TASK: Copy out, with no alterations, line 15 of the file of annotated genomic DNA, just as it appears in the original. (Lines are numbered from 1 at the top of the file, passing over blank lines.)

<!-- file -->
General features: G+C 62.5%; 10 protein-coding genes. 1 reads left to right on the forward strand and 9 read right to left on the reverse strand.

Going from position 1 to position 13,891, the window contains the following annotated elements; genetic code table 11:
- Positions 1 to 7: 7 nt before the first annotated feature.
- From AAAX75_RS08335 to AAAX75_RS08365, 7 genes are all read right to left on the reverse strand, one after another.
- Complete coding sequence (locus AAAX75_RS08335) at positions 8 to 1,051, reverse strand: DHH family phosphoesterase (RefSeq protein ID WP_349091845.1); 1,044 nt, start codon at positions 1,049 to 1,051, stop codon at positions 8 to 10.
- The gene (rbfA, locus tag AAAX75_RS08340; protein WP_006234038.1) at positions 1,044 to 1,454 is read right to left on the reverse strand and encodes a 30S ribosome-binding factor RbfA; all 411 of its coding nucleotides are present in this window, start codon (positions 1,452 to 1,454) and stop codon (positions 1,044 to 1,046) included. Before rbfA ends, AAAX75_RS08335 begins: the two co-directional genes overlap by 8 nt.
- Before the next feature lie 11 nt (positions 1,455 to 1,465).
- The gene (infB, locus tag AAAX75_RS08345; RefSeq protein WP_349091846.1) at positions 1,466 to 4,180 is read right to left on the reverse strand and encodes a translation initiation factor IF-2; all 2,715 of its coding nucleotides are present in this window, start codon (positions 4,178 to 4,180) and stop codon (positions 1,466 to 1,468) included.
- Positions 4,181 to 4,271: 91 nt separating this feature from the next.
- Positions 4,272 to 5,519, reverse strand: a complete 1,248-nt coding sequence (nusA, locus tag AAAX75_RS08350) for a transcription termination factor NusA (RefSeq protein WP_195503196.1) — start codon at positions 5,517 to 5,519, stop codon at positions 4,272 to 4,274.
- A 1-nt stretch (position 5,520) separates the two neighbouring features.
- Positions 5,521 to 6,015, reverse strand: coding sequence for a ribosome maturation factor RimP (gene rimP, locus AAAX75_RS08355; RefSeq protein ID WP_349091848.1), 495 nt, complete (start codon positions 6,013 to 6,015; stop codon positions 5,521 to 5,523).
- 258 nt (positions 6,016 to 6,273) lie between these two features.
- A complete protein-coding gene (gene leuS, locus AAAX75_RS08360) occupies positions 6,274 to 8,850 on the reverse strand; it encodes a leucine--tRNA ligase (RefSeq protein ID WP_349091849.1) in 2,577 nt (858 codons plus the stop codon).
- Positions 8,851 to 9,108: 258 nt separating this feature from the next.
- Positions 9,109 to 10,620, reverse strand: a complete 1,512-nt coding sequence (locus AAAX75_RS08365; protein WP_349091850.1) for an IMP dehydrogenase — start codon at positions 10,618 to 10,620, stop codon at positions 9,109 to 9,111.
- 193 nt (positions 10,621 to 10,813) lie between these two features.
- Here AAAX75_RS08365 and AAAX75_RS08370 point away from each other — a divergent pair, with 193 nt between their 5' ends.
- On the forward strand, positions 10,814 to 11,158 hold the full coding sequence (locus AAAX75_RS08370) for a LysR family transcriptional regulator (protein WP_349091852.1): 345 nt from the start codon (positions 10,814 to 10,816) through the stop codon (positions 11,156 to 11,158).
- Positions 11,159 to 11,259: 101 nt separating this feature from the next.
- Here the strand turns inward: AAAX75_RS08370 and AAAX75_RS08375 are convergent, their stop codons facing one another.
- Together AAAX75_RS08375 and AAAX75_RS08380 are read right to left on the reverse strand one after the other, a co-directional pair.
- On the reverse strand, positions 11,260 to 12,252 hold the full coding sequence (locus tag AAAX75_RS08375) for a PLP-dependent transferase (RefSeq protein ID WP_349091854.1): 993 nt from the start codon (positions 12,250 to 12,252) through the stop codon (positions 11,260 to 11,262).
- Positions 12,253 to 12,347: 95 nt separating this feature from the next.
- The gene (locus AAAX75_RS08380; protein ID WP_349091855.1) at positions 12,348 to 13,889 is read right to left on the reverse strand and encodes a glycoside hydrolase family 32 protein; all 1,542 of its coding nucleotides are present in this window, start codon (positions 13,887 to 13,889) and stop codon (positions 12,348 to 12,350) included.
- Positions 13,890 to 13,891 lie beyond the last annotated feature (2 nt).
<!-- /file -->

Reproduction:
- Positions 8,851 to 9,108: 258 nt separating this feature from the next.